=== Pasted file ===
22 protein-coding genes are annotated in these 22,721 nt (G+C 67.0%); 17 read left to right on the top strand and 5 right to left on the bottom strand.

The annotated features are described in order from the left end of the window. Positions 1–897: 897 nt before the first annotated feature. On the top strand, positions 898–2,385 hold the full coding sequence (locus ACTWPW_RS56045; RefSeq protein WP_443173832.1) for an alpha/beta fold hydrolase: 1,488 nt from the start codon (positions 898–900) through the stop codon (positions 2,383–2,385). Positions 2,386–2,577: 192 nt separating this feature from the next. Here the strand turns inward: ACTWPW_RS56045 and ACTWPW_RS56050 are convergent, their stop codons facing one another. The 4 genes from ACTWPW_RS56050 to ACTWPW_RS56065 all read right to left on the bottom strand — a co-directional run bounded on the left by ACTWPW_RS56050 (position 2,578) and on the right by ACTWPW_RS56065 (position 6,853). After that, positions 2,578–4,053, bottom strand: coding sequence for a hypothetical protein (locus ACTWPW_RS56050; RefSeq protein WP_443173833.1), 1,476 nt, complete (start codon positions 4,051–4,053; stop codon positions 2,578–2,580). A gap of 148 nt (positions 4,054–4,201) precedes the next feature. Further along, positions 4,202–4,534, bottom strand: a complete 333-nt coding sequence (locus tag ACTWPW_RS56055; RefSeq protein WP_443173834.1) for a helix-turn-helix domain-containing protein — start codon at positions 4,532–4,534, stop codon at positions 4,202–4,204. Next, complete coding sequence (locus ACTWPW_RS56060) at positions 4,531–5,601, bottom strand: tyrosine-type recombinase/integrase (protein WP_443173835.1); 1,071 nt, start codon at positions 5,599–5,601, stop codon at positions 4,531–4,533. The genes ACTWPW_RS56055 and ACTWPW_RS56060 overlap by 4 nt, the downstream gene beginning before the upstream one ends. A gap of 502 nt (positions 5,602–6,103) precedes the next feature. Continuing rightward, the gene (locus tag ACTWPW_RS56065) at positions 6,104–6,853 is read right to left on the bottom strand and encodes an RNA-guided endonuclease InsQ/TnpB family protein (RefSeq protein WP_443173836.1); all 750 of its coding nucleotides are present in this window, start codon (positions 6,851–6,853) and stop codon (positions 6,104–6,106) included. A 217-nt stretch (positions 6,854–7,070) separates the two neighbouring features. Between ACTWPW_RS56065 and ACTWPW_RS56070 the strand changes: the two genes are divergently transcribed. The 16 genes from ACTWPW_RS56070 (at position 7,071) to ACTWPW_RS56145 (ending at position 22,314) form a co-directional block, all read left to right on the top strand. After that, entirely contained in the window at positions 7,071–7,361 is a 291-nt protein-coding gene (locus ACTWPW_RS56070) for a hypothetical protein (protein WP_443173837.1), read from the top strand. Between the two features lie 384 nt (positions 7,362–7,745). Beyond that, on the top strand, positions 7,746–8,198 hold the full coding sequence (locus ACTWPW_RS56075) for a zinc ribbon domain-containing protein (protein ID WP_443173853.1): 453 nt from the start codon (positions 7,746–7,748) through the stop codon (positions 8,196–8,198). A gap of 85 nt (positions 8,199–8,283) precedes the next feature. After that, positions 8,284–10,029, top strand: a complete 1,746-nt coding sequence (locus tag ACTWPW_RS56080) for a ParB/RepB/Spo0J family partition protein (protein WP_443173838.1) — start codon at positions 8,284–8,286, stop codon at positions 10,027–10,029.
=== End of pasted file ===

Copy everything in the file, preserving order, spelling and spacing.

22 protein-coding genes are annotated in these 22,721 nt (G+C 67.0%); 17 read left to right on the top strand and 5 right to left on the bottom strand.

The annotated features are described in order from the left end of the window. Positions 1–897: 897 nt before the first annotated feature. On the top strand, positions 898–2,385 hold the full coding sequence (locus ACTWPW_RS56045; RefSeq protein WP_443173832.1) for an alpha/beta fold hydrolase: 1,488 nt from the start codon (positions 898–900) through the stop codon (positions 2,383–2,385). Positions 2,386–2,577: 192 nt separating this feature from the next. Here the strand turns inward: ACTWPW_RS56045 and ACTWPW_RS56050 are convergent, their stop codons facing one another. The 4 genes from ACTWPW_RS56050 to ACTWPW_RS56065 all read right to left on the bottom strand — a co-directional run bounded on the left by ACTWPW_RS56050 (position 2,578) and on the right by ACTWPW_RS56065 (position 6,853). After that, positions 2,578–4,053, bottom strand: coding sequence for a hypothetical protein (locus ACTWPW_RS56050; RefSeq protein WP_443173833.1), 1,476 nt, complete (start codon positions 4,051–4,053; stop codon positions 2,578–2,580). A gap of 148 nt (positions 4,054–4,201) precedes the next feature. Further along, positions 4,202–4,534, bottom strand: a complete 333-nt coding sequence (locus tag ACTWPW_RS56055; RefSeq protein WP_443173834.1) for a helix-turn-helix domain-containing protein — start codon at positions 4,532–4,534, stop codon at positions 4,202–4,204. Next, complete coding sequence (locus ACTWPW_RS56060) at positions 4,531–5,601, bottom strand: tyrosine-type recombinase/integrase (protein WP_443173835.1); 1,071 nt, start codon at positions 5,599–5,601, stop codon at positions 4,531–4,533. The genes ACTWPW_RS56055 and ACTWPW_RS56060 overlap by 4 nt, the downstream gene beginning before the upstream one ends. A gap of 502 nt (positions 5,602–6,103) precedes the next feature. Continuing rightward, the gene (locus tag ACTWPW_RS56065) at positions 6,104–6,853 is read right to left on the bottom strand and encodes an RNA-guided endonuclease InsQ/TnpB family protein (RefSeq protein WP_443173836.1); all 750 of its coding nucleotides are present in this window, start codon (positions 6,851–6,853) and stop codon (positions 6,104–6,106) included. A 217-nt stretch (positions 6,854–7,070) separates the two neighbouring features. Between ACTWPW_RS56065 and ACTWPW_RS56070 the strand changes: the two genes are divergently transcribed. The 16 genes from ACTWPW_RS56070 (at position 7,071) to ACTWPW_RS56145 (ending at position 22,314) form a co-directional block, all read left to right on the top strand. After that, entirely contained in the window at positions 7,071–7,361 is a 291-nt protein-coding gene (locus ACTWPW_RS56070) for a hypothetical protein (protein WP_443173837.1), read from the top strand. Between the two features lie 384 nt (positions 7,362–7,745). Beyond that, on the top strand, positions 7,746–8,198 hold the full coding sequence (locus ACTWPW_RS56075) for a zinc ribbon domain-containing protein (protein ID WP_443173853.1): 453 nt from the start codon (positions 7,746–7,748) through the stop codon (positions 8,196–8,198). A gap of 85 nt (positions 8,199–8,283) precedes the next feature. After that, positions 8,284–10,029, top strand: a complete 1,746-nt coding sequence (locus tag ACTWPW_RS56080) for a ParB/RepB/Spo0J family partition protein (protein WP_443173838.1) — start codon at positions 8,284–8,286, stop codon at positions 10,027–10,029.